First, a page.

How to Quarterback Data Incident Response
Incident management isn’t just for software engineers. With the rise of data platforms and the data-as-a-product mentality, building more reliable processes and workflows to handle data quality has emerged as a top concern for data engineers.
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It's Monday morning, and your phone won't stop buzzing.
You wake up to messages from your CEO saying, "The numbers in this report don't seem right...again."
You and your team drop what you're doing and begin to troubleshoot the issue at hand. However, your teams' response to the incident is a mess. Other team members across the organization are repeating efforts, and your CMO is left in the dark while no updates are being sent out to the rest of the organization.
As all of this is going on, you get texted by John in Finance about an errant table in his spreadsheet, and Eleanor in Operations about a query that pulled interesting results.
What is a data engineer to do?
If this situation sounds familiar to you, know that you are not alone. All too often, data engineers are straddled with the burden of not just fixing data issues, but prioritizing what to fix, how to fix it, and communicating status as the incident evolves. For many companies, data team responsibilities underlying this firefighting are often ambiguous, particularly when it relates to answering the question: “who is managing this incident?”
Sure, data reliability SLAs should be managed by entire teams, but when the rubber hits the road, we need a dedicated persona to help call the shots and make sure these SLAs are met should data break.
In software engineering, this role is often defined as an incident commander, and its core responsibilities include:
- Flagging incidents to the broader data team and stakeholders early and often.
- Maintain a working record of affected data assets or anomalies.
- Coordinating efforts and assigning responsibilities for a given incident.
- Circulating runbooks and playbooks as necessary.
- Assessing the severity and impact of the incident.
Data teams should assign rotating incident commanders on a weekly or daily basis, or for specific data sets owned by specific functional teams. Establishing a good, repeatable practice of incident management (that delegates clear incident commanders) is primarily a cultural process, but investing in automation and maintaining a constant pulse on data health gets you much of the way there. The rest is education.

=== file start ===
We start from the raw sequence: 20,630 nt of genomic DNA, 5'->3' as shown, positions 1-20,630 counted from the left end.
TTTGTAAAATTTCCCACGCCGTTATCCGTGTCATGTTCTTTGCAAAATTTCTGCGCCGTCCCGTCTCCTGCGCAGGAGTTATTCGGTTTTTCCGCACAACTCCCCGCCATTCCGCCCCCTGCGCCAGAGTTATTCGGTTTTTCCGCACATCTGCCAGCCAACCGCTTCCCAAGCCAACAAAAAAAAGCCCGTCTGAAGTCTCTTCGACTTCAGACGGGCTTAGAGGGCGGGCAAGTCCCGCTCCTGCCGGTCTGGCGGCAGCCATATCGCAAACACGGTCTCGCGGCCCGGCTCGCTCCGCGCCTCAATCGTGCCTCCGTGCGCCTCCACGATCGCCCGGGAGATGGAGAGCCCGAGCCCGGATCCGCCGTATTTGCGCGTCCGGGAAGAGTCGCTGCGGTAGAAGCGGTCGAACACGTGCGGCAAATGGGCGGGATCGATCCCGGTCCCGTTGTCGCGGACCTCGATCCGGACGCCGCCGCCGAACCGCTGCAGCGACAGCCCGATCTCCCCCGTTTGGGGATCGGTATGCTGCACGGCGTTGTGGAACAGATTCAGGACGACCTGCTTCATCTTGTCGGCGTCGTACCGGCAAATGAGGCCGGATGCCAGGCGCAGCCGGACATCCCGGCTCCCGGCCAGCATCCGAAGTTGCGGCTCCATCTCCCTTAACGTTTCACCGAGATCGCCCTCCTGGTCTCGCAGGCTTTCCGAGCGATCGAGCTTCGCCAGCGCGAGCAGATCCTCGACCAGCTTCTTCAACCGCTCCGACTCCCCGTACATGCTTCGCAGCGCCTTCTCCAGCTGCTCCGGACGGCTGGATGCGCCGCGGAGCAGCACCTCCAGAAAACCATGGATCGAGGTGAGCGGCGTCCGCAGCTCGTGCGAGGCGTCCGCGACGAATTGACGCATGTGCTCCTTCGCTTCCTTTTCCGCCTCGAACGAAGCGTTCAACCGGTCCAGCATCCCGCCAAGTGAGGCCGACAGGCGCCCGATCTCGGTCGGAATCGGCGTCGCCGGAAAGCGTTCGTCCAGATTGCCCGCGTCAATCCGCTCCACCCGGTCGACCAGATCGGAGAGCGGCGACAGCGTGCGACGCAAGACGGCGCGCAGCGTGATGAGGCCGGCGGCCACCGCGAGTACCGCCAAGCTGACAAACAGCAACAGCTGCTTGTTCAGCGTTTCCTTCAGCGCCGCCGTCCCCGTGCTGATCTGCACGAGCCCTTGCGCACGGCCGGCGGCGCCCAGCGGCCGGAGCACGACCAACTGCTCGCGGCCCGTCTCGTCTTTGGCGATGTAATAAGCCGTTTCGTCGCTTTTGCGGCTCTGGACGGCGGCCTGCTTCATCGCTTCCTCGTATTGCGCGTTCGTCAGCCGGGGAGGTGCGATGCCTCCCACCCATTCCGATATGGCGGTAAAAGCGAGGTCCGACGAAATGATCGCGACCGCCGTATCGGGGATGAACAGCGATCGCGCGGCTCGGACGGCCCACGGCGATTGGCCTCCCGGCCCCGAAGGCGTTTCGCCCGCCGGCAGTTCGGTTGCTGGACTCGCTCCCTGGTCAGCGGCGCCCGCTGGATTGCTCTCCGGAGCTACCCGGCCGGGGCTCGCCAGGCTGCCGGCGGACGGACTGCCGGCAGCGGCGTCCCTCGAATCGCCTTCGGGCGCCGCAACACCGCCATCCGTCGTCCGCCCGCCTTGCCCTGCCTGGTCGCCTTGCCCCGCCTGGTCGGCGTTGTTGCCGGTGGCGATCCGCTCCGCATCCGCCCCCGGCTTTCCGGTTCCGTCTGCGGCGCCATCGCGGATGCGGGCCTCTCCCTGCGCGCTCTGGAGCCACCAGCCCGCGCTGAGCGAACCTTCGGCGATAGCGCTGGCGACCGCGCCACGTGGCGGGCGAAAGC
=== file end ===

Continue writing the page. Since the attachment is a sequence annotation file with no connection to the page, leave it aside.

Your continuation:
Here are four key steps every incident manager must take when triaging and assessing the severity of a data issue:
1. Route Notifications to the Appropriate Team Members
When responding to data incidents, the way your data organization is structured will impact your incident management workflow, and as a result, the incident commander process.
If you sit on an embedded data team, it’s much easier to delegate incident response (i.e., the marketing data and analytics team owns all marketing analytics pipelines).
If you sit on a centralized data team, fielding and routing these incident alerts to the appropriate owners requires a bit more foresight and planning.
Either way, we suggest you set up dedicated Slack channels for data pipelines owned and maintained by specific members of your data team, inviting relevant stakeholders so they’re in the know if critical data they rely on is down. Many teams we work with set up PagerDuty or Opsgenie workflows to ensure that no bases are left uncovered.
2. Assess the Severity of the Incident
Once the pipeline owner is notified that something is wrong with the data, the first step they should take is to assess the severity of the incident. Because data ecosystems are constantly evolving, there are an abundance of changes that can be introduced into your data pipelines at any given time. While some are harmless (i.e., expected schema change), some are much more lethal, causing impact to downstream stakeholders (i.e., rows in a critical table dropping from 10,000 to 1,000).
Once your team starts troubleshooting the issue, it is a best practice to tag the issue based on its status, whether fixed, expected, investigating, no action needed, or false positive. Tagging the issue helps users with assessing the severity of the incident and also plays a key role in communicating the updates to relevant stakeholders in channels that are specific to the data that was affected so they can take appropriate action.
What if a data asset breaks that isn’t important to your company? In fact, what if this data is deprecated?
Phantom data haunts even the best data teams, and I can’t tell you how many times I have been on the receiving end of an alert for a data issue that, after all of the incident resolution was said and done, just did not matter to the business. So, instead of tackling high priority problems, I spent hours or even days firefighting broken data only to discover I was wasting my time. We have not used that table since 2019.